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IHS Global Insight Perspective
Russia's VimpelCom is one of many leading mobile players to call for additional spectrum to be freed up for use within the mobile sector.
Spectrum could be made available from various areas, including the switch from analogue to digital TV, unused 2G, and UMTS900, but various regulatory obstacles would need to be overcome.
The mobile industry is one of the few not seeking economic bailouts at the moment, and its strength and benefits could encourage regulatory bodies to lend the assistance called for by VimpelCom.
Alexander Izosimov, the chief executive officer of Russian integrated operator VimpelCom, has lent his voice to broad international calls for regulatory assistance for the mobile sector, in his capacity as chairman of the GSM Association (GSMA), at the annual Mobile World Congress in Barcelona (Spain). He joined GSMA chief executive Rob Conway, as well as leading representatives of Ericsson, Telecom Italia, Telenor, and China Mobile, in supporting a call for additional spectrum, freed by the move from analogue to digital TV, to be assigned to mobile spheres. The mobile sector was described by Izosimov as the "new lifeblood of the global economy", according to vnunet.com, and the Vimpelcom chief added that new spectrum is a necessity rather than a luxury. In this context he called for stable and transparent regulatory environments. Although he acknowledged that Russia, in which VimpelCom is the second-largest mobile player, is one of the less heavily regulated mobile markets of the world, he suggested that a moratorium could be introduced on regulatory changes, as this would allow operators breathing space from the burden of new investments. As an example, he pointed to the issue of mobile number portability (MNP) in Russia.
Other areas in which Izosimov voiced his disapproval of the current regulatory environment included the taxation of payments for frequency bandwidths; the issue of GSM frequency allocation in Russia's Far-East, in which VimpelCom remains unable to gain GSM licences; and the issue of interconnection fees in Ukraine, which he considers too high and unequally distributed, and therefore disadvantageous to smaller players such as VimpelCom's Ukrainian unit Ukrainian RadioSystems (URS).
Izosimov has also indicated that VimpelCom will undertake cost-cutting measures in 2009, in light of the financial crisis. Interfax quotes Izosimov as saying that, specifically, construction of mobile networks in new cities and towns will be suspended, a move that will cover both 3G and broadband networks. Construction programmes already under way will be completed, but the suspension of construction of new networks could last up to six months, depending on how the economic situation develops. Izosimov also confirmed that jobs are being cut, without specifying numbers, in addition to job cuts being implemented as part of the consolidation of fixed-line operator Golden Telecom, which was purchased in 2008. While some of these cuts had already been planned, in accordance with overlapping functions, additional ones are now being planned because of the economic situation.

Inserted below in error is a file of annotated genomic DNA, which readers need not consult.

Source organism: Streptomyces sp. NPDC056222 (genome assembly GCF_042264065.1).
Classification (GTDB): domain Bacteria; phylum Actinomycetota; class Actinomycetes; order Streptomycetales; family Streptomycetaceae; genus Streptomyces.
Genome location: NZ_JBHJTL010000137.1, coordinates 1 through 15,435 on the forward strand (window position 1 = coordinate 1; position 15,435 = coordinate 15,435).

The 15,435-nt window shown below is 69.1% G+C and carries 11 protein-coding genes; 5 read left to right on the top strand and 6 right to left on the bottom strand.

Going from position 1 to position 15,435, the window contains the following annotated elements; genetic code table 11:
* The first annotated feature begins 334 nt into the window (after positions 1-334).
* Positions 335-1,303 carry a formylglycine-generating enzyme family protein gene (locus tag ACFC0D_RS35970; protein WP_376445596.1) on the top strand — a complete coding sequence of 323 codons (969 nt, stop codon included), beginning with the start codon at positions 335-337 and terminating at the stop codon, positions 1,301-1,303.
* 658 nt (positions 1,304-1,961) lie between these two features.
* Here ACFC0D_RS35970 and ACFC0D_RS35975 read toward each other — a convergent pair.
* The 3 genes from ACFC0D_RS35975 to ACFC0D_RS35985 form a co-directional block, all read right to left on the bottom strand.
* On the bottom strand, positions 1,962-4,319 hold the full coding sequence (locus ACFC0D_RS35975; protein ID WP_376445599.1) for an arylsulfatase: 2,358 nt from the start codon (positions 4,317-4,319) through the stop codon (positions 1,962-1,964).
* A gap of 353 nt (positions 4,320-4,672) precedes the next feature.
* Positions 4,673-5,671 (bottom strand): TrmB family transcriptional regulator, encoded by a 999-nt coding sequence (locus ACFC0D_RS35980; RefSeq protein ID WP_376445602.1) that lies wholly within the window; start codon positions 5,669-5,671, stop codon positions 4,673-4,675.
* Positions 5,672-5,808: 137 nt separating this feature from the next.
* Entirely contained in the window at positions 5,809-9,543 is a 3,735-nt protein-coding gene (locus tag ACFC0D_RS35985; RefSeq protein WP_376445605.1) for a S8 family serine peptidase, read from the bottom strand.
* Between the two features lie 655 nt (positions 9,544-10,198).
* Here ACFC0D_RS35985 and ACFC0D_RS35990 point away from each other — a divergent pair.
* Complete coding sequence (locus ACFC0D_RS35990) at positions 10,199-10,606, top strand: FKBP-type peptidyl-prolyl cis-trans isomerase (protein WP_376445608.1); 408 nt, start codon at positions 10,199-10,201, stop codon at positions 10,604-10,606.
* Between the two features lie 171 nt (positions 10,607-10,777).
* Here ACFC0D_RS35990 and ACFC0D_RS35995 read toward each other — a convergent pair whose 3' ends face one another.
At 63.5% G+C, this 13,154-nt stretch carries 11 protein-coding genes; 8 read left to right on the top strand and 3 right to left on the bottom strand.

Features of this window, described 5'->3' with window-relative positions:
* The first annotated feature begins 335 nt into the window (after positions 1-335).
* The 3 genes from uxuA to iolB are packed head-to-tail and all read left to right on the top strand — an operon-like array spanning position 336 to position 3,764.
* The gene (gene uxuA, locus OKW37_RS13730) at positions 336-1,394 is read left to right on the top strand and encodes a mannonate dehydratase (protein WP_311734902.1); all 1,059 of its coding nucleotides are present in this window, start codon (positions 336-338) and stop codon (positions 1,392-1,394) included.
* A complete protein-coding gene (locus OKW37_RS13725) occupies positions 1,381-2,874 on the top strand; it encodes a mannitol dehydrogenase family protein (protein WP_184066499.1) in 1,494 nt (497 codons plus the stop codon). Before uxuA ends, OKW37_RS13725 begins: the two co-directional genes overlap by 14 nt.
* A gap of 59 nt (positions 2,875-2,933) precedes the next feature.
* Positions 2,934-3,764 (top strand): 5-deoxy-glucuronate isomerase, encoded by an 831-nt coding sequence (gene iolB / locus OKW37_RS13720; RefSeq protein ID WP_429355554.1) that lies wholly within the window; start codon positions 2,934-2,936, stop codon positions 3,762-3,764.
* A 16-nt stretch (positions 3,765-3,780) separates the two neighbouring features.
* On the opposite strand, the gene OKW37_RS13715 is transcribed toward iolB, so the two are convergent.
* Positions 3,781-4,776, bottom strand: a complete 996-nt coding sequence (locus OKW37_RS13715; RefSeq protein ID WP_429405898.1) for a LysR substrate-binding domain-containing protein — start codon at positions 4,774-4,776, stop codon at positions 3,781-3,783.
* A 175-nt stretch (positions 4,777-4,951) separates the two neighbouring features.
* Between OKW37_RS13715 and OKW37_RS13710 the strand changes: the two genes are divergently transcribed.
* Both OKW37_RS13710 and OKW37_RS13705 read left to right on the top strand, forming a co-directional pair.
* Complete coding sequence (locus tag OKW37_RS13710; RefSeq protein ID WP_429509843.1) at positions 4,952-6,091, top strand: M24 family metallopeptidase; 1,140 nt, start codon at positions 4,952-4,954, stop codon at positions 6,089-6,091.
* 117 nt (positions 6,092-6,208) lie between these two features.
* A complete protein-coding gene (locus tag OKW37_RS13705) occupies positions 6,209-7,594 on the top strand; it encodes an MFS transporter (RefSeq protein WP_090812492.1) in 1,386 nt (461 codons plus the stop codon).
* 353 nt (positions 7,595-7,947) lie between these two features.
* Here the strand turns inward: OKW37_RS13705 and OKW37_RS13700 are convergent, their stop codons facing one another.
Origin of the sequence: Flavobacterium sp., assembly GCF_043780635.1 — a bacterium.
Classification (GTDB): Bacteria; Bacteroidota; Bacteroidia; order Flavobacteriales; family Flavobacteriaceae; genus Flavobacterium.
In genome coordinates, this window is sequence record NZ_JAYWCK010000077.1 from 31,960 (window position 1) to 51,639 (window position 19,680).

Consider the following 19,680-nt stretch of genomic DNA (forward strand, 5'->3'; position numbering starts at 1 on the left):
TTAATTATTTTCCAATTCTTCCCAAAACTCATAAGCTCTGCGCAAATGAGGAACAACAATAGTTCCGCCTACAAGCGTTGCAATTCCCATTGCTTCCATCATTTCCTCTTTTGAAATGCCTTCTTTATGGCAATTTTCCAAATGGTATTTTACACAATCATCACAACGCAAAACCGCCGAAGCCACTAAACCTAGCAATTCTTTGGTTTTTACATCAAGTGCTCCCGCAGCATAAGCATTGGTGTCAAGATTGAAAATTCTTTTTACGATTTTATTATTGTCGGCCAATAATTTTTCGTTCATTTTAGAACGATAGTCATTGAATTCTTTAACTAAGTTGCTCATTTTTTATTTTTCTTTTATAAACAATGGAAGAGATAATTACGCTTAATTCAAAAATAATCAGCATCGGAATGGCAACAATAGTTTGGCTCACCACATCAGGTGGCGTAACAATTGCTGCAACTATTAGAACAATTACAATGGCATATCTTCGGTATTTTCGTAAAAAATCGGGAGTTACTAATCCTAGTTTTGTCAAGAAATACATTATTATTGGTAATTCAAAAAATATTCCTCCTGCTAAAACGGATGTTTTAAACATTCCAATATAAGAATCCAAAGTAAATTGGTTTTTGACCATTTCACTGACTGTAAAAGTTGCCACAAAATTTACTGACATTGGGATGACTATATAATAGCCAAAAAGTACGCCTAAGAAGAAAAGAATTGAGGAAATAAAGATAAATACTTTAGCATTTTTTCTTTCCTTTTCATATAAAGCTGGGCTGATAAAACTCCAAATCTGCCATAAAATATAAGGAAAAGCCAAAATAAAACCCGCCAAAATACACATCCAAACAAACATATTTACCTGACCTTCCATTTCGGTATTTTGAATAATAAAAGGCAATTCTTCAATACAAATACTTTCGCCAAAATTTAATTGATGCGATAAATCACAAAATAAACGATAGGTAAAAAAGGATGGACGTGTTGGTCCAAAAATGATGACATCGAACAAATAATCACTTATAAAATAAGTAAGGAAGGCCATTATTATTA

Outlook and Implications
Eagerness for Spectrum, from Various Areas: Some of the world's leading mobile players have used the platform of the Mobile World Conference to re-emphasise their quest for additional spectrum. Operators are keen for spectrum to be freed up to facilitate the provision of data services, and are eyeing spectrum from various areas. Spectrum from analogue TV is highly penetrative and long range, and could therefore be used in the provision of rural coverage, as well as improved in-building coverage in urban areas. Indeed, moves to re-allocate such spectrum to the mobile sphere are already under way in the United States and several European countries, including France and the United Kingdom (see United States: 7 January 2009: U.S. FCC Grants 700 MHz Licences). As well as this, "redundant" 2G frequencies currently unused by operators could be made available, but this raises the issues of compensation to the selling operator and the legality of re-selling licences for frequency already licensed. Wireless broadband deployed on the 900 MHz frequency (UMTS900) could also provide a solution to the problem of spectrum availability, but would again require regulatory contributions, as in Europe the European Union currently requires that national regulators reserve the frequency for digital telephony.
Economic Benefits of Flourishing Mobile Sectors: Despite the potential obstacles, national and international regulatory bodies could yet be encouraged to assist in these areas, given the potential economic benefits of healthy and flourishing mobile sectors. Conway pointed out that the mobile industry is one of the few not seeking bailout funds, and the recent licensing and deployment of 3G services in China have attracted a positive comment about the economic stimulus thereby provided to the country (see China: 4 September 2008: SWOT Analysis on Major Chinese Telcos Amid Industry Shakeup). The case for regulatory assistance in this area, as highlighted at the Mobile World Congress, is therefore growing.Valid Calls, Despite VimpelCom's Own Interests: Izosimov's comments on the regulatory climates of Russia and Ukraine should be viewed in the context of VimpelCom's own interests in these countries. It is therefore no surprise that he has opposed MNP in Russia, is calling for frequency allocation to be resolved in Russia's Far-East, and is keen for more benign regulation towards smaller players in Ukraine. However, ignoring the natural interests of VimpelCom, such calls seem valid at a time of economic hardship. IHS Global Insight believes that it is reasonable to call for the regulatory status quo to be preserved until mobile operators have ridden out the economic storm.